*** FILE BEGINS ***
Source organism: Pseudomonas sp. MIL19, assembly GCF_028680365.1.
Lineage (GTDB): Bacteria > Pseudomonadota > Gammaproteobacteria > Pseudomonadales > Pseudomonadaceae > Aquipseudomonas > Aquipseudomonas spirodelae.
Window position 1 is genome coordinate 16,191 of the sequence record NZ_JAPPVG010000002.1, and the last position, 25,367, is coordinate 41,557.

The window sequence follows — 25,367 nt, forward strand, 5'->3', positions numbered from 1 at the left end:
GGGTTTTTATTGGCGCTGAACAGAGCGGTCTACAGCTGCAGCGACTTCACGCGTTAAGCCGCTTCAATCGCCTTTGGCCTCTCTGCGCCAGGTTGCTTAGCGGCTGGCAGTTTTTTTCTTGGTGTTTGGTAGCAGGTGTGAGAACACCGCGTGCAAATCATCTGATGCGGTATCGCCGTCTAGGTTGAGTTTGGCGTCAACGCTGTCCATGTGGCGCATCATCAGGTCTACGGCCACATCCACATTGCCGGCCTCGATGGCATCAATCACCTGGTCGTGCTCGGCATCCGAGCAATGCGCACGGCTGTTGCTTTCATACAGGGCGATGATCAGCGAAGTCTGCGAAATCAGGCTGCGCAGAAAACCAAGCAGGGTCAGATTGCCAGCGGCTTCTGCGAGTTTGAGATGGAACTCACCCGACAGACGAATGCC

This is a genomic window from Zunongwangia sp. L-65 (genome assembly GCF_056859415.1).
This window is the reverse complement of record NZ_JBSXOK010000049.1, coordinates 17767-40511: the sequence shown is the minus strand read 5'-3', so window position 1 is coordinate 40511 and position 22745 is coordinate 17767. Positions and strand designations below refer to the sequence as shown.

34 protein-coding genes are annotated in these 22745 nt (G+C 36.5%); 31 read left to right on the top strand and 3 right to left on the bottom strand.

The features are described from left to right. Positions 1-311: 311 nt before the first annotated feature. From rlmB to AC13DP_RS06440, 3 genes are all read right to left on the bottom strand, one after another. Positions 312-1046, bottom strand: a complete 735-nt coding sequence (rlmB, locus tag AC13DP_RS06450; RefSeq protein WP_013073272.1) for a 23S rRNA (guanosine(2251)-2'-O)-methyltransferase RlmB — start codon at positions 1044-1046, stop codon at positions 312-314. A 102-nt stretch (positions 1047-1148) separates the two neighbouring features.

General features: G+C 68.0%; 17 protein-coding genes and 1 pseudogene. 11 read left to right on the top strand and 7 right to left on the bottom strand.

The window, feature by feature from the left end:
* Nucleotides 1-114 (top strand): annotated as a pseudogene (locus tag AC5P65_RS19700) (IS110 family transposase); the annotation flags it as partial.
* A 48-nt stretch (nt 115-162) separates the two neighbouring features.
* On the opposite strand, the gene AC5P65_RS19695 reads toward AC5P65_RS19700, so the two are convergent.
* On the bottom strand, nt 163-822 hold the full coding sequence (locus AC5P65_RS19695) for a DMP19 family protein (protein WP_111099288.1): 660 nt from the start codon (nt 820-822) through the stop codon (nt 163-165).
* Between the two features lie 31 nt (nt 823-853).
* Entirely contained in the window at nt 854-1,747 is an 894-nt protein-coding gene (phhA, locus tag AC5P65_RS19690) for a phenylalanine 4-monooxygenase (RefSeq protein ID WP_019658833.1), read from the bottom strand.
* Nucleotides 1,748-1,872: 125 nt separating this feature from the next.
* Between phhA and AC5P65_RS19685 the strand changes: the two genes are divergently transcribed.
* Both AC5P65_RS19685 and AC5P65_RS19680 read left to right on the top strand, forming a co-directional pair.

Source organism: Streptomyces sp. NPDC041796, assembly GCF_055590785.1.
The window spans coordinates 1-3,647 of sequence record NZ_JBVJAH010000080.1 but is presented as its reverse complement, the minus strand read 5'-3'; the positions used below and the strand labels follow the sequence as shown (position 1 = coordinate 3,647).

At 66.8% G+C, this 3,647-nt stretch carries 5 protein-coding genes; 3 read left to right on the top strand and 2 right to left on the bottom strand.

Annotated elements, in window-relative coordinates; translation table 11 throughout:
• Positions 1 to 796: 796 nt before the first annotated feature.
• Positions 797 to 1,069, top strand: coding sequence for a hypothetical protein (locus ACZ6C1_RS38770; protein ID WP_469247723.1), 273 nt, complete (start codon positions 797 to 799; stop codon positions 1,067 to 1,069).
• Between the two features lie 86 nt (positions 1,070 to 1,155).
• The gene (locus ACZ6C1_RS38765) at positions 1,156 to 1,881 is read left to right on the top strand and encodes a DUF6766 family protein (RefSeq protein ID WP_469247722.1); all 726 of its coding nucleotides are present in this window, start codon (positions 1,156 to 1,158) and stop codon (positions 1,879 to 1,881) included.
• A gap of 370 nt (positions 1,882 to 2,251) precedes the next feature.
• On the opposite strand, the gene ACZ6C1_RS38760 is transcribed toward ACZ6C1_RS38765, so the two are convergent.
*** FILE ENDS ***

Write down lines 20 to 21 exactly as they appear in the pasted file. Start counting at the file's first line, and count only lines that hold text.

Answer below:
* Both AC5P65_RS19685 and AC5P65_RS19680 read left to right on the top strand, forming a co-directional pair.

Source organism: Streptomyces sp. NPDC041796, assembly GCF_055590785.1.